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Galindo Comes Through… Finds Hard Work Will Impress Coach

Galindo Comes Through; Freshman's 14 Points Help Fill In For Simien

By JASON KING The Kansas City Star

23 December 2004
Copyright © 2004 The Kansas City Star. All rights reserved.

He may not have emerged from the chimney wearing a Santa suit. Still, Alex Galindo arrived Wednesday at Kemper Arena bearing the perfect holiday gift for his Kansas teammates.

A freshman from Puerto Rico, Galindo came off the bench and scored a career-high 14 points and grabbed seven rebounds in the Jayhawks' 73-62 victory over Wisconsin-Milwaukee in the Yellow Book Shootout.

Galindo's performance couldn't have come at a better time for the No. 2 Jayhawks, who only 48 hours earlier had learned that star forward Wayne Simien would miss the next four to six weeks because of an injured thumb.

Asked if he took Wednesday's game as a personal challenge, Galindo said: "Yes I did. With Wayne out, I knew someone was going to have to step up. I wanted to be that person. Hopefully my performance today will give me the chance to play more often."

It certainly may -- especially if the 8-0 Jayhawks continue to play with the smaller, guard-oriented lineup they employed against Wisconsin-Milwaukee.

KU coach Bill Self opted to start 240-pound power forward Darnell Jackson in place of Simien. But Jackson picked up two quick fouls and played just six minutes. C.J. Giles, another freshman, saw 15 minutes of action off the bench and finished with six points and four boards.

Most of the time, though, Kansas went with a quicker, more athletic lineup that at one point featured guards Keith Langford, Aaron Miles, Michael Lee and Russell Robinson with the 6-foot-7 Galindo -- who's normally a wing -- at forward.

"I wasn't surprised we played that way," Miles said. "We practiced like that all week. It may change a little if we're playing a team that has two big, tall forwards. But basically that's probably how we'll have to play until Wayne gets back."

Kansas' attack was met with mixed results. Langford scored a team-high 21 points in the fast-paced scheme and Miles dished out nine assists. But the Jayhawks barely won the rebounding battle and, with freshmen in the lineup, struggled defensively.

The Panthers, 6-3, kept things close by sinking 11 three-pointers, including six by guard Ed McCants.

"One thing we learned is that we're not very good defensively," Self said. "I think right now we just need a few days off so we can get our batteries re-charged. This is a tired team, or least we looked like it tonight."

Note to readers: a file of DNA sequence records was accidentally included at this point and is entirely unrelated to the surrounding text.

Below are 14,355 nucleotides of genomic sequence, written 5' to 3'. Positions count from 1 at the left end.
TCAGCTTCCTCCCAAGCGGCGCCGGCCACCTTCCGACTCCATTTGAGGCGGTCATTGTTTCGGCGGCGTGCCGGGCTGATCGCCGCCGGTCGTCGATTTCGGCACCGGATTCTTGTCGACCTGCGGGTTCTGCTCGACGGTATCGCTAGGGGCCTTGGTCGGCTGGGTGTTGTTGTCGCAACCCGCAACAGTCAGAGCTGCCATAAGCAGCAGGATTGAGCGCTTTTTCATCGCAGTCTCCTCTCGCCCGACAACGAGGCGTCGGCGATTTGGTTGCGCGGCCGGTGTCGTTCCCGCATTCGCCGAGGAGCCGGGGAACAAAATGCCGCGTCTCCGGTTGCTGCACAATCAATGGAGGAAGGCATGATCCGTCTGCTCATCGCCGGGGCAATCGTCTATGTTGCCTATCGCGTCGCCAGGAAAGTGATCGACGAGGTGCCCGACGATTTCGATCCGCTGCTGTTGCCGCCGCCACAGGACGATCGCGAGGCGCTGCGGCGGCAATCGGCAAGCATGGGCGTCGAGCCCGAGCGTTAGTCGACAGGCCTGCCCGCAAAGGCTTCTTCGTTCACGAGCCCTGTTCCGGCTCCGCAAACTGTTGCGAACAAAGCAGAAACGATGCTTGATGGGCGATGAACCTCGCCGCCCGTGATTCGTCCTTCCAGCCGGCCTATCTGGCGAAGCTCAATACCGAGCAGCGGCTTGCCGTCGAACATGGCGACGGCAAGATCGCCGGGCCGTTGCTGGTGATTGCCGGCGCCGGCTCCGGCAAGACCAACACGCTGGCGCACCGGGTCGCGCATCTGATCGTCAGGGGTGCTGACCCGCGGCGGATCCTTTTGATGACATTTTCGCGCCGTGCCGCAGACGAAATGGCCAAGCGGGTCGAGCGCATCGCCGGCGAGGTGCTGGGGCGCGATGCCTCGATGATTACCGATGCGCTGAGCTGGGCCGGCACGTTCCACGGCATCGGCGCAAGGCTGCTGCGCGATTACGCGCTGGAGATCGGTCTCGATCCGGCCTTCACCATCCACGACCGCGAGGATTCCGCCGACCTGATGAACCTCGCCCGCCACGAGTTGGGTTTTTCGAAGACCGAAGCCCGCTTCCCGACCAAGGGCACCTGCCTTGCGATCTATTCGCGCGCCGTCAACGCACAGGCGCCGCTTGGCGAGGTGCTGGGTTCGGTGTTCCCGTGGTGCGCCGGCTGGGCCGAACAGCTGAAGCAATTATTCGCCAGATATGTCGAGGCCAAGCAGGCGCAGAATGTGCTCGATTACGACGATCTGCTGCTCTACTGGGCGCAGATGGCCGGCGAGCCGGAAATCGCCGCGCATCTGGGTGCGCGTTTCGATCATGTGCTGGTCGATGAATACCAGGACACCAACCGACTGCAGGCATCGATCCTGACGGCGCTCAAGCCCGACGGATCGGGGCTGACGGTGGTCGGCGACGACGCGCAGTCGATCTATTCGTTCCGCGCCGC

Kansas led 42-29 at halftime and was up 48-32 shortly after intermission. That's when Wisconsin-Milwaukee went on a 10-0 run that suddenly made the game interesting. McCants made five of his six three-pointers in the second half, when the score got as close as 66-59.

The Jayhawks finally pulled away but, even then, they didn't do so in impressive fashion. Kansas played the final 8 minutes, 21 seconds of Wednesday's game without scoring a field goal.

Instead KU did its late damage from the free-throw line, making nine of 10 foul shots during that span and icing the game.

Kansas was just 13 of 24 from the free-throw stripe on the night.

"We just couldn't put them away," Langford said. "Not that anyone would admit it, but I'm sure there are some of us that were already thinking about going home for Christmas. But it says a lot that we were able to stay focused enough to pull off the win. Our freshmen really helped up out tonight."

Langford was mainly referring to Robinson (career-high 12 points) and Galindo hadn't played more than nine minutes in a game before Wednesday. Galindo made two of his five three-point attempts and was perfect on all four of his free throws. Even when he misses, Galindo's picture-perfect form made him fun to watch.

"He's got a sweet stroke, doesn't he?" Self said after the game.

Galindo, who originally signed with Texas-El Paso, may have been hailed as a three-point ace when he signed with Kansas in May. But he proved Wednesday that he's more than just a shooter.

Time and time again, Galindo darted from the wing into the paint to snare rebounds. Four of his seven boards were on the offensive end -- and his first two baskets came on tip-ins.

"Alex saw this as an opportunity and we went after it aggressively, not passively," said Robinson, Galindo's roommate. "He maximized the situation."

Langford said he wasn't surprised by Galindo's performance, reminding reporters that Galindo would've contributed earlier if not for a groin pull that forced him to miss nearly a month of practice.

"We needed someone to step up, and tonight, Alex was that guy," said Langford. "I like his calm demeanor. Being from Puerto Rico, he doesn't understand the magnitude of the situation. He just goes out there and has fun."

Still, as pleased as they were with the victory, the Jayhawks realize they need to get better -- fast. Ninth-ranked Georgia Tech visits Allen Fieldhouse for a 1:30 p.m. showdown on New Year's Day.